DR. JACQUE DUNCAN: Well, I would recommend that Audrey see her eye doctor because there are a couple of reasons why vision can become cloudy after successful cataract surgery in patients with macular degeneration. The loss of vision after successful cataract surgery could be as simple as a little scar tissue forming behind the place where the new artificial lens was put. So it is something called posterior capsular opacification. When they take the cataract out, they put a new lens in place of the cataract, and they put it in a little bag that used to contain the original lens. That sometimes gets cloudy. That can be very easily diagnosed by your eye doctor and treated with a laser that might restore some of the clarity that you experienced right after the cataract surgery.
Another possibility is that the macular degeneration has gotten worse. Certainly if you have the wet form of macular degeneration, and you’ve been told that you have the wet form, it’s still, and perhaps even more important, to use that Amsler Grid because at any time—and whether or not you have had cataract surgery—you still have a chance of having those blood vessels grow under the retina and require additional treatment.
So, I would look at the Amsler Grid to see if there have been any new changes, and I would ask your doctor to take a look because it may be something very easy to treat, such as a laser to the new lens that was placed or, it may be that you need treatment for the wet form of macular degeneration. Both of those things are easy to treat if you see your doctor. I would suggest going to just get a checkup and make sure exactly what the cause of your new cloudy vision may be.
GUY EAKIN: It looks like we probably have time for one more question here. We have a question that Allen is asking. Once a person is diagnosed with macular degeneration, what resources do you recommend to help the person cope with the condition? I guess I would include in that support groups, low vision—what do you recommend to people?
DR. JACQUE DUNCAN: Wow, yeah that’s another great question. There is a lot of information on the BrightFocus website that I think is really helpful. For starters, I would visit the website because there is a lot of very helpful, very useful information there.
I also think, as you mentioned, it is very important for people who are recently diagnosed, or who are going through changes in their vision as a consequence of macular degeneration, I recommend that they be referred to a low-vision specialist if there is one in their area. A low-vision specialist is an eye doctor who spends all his or her time working with people whose vision cannot be corrected to 20/20 or perfect for any number of reasons. That specialist will spend time with you learning more about the challenges you are having, learning more about the visual need that you have in your life, and will make you aware of strategies and adaptive technologies that will help you make the most of the vision that you have.
Also, I think that support groups are really helpful. Sometimes there are groups that you can identify, maybe through BrightFocus. There are other foundations that can also connect you with other people who are coping with vision loss in your area. Sometimes the Lighthouse Foundation will have support groups specifically for people who are coping with macular degeneration.
I also work with therapists. There are a couple of counselors and therapists specifically trained to help people who are coping with vision loss. Sometimes that can be very helpful, just having a trained professional, who can answer your questions and listen to some of the challenges you are experiencing, can be very useful in terms of just helping you cope with these very new and frightening changes that can be going on as you are being given a new diagnosis, or coping with changes in your vision as they occur.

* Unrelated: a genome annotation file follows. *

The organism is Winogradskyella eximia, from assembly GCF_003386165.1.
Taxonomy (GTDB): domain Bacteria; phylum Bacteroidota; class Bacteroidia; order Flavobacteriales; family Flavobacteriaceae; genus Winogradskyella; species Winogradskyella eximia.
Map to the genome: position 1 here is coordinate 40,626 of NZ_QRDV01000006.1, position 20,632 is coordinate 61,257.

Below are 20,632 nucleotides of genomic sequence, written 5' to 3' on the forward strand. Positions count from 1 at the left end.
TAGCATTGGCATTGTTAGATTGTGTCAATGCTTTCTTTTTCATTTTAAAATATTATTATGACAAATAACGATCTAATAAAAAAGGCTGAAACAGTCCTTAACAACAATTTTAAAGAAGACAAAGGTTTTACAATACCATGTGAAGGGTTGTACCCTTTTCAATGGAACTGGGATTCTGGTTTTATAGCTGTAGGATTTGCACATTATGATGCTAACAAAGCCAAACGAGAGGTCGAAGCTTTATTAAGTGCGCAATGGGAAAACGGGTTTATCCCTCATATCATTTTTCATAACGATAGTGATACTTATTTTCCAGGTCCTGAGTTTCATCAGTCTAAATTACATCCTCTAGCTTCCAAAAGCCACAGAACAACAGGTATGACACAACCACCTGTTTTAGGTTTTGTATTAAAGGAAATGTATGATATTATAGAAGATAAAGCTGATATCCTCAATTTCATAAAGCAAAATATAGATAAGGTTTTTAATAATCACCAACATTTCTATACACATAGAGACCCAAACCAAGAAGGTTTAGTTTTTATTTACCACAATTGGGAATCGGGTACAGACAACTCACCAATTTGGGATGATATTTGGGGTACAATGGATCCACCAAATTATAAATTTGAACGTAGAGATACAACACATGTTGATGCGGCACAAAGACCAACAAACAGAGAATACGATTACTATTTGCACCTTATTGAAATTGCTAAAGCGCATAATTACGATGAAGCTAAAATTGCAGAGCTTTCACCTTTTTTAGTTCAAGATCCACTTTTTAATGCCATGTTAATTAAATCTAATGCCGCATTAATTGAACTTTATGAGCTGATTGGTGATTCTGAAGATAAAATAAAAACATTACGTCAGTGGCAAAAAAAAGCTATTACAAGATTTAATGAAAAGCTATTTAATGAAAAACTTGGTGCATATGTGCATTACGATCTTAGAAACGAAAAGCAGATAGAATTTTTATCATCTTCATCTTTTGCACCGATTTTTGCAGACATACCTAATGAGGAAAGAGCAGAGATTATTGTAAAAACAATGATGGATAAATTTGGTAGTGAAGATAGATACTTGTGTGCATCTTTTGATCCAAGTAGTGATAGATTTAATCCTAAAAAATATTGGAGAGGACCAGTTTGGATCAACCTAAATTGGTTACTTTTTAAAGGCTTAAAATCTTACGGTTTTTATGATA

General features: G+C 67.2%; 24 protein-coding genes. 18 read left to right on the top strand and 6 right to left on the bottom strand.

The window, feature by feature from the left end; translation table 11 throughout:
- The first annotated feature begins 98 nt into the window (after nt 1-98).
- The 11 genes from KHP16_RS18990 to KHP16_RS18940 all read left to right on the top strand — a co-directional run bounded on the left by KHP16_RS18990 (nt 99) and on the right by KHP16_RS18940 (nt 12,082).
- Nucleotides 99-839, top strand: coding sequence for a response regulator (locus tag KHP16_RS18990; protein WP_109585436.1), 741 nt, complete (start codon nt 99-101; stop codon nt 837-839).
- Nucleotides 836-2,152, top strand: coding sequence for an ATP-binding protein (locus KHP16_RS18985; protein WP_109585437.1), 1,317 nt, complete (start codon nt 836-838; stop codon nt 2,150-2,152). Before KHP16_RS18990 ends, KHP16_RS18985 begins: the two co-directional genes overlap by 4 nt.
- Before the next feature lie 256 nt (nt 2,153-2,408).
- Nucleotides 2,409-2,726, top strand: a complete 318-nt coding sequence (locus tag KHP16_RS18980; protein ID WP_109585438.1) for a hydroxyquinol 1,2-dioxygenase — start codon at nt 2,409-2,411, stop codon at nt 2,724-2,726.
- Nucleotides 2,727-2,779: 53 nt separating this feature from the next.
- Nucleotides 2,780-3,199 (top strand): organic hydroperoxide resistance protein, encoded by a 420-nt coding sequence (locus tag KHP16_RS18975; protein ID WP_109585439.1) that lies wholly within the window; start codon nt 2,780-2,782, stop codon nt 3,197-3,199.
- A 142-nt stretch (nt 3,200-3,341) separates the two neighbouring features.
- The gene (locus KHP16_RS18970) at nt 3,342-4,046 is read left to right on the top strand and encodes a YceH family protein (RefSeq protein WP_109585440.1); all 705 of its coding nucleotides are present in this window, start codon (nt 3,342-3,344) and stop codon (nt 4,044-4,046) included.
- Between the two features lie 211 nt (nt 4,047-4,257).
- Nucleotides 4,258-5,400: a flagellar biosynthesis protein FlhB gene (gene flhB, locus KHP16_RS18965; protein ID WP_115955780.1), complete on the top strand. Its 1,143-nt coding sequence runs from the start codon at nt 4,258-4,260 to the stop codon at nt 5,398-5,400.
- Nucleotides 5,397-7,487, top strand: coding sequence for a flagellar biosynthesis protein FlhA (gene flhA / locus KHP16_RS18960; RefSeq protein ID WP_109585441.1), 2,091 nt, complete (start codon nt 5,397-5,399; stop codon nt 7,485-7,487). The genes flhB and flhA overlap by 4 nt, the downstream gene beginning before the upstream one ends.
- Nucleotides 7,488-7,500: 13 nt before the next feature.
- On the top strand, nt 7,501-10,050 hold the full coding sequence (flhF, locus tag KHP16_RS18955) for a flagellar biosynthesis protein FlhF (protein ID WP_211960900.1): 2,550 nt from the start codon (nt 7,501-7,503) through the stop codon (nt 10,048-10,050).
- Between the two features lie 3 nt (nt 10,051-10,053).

GUY EAKIN: Thank you. It certainly is scary for many people, which is why we hope to have this monthly chat series to get some of those questions addressed. That’s all the time that we have for the questions today. I really want to thank Dr. Duncan so much for taking the time to speak with us today, and certainly to all of the callers who asked questions, and all of the people who were out there listening. We will be, as I mentioned earlier, posting a recording and a transcript of the call on our website, that’s BrightFocus.org, and you can also listen and download the past chats through iTunes and SoundCloud.
The next chat we are going to have is going to be on Tips for Protecting your Vision. That will be on Wednesday, July 30th, at 1 p.m. EST, 10 a.m. PST. We certainly encourage you to register and submit questions in advance, and we will send you an email reminder if you registered on this call.
We talked about Amsler Grids today. You can call in to that number again, 1-800-437-2423, or go to our website for copies of Amsler Grids. We have it in your favorite color, as long as your favorite color is white! And you can also register for that July chat right now.
We’d love to get your feedback on these chats by asking you one short question. If you’ve participated in this call before you probably know the drill. You can use the keypad on your telephone to rate the chat that you just heard. We would appreciate if you press 1 for “very helpful”; 2 for “somewhat helpful”; and press 3 for “not helpful at all,” we need to do something else. So that again is: 1 for “very helpful,” 2 for “somewhat helpful,” and 3 for “we have some more work.” While we’re doing that, again I’d like to thank Dr. Duncan, and we will be closing out in just a second, but these BrightFocus Chats are held on a monthly basis. To find out more just give us a call. Thank you everyone for your feedback. If you’d like to leave us a comment after the call just stay on the line. Thanks from everyone here at the BrightFocus Foundation: Have a great day. We will talk to you another time.
The information provided here is a public service of BrightFocus Foundation and is not intended to constitute medical advice. Please consult your physician for personalized medical, dietary, and/or exercise advice. Any medications or supplements should only be taken under medical supervision. BrightFocus Foundation does not endorse any medical products or therapies.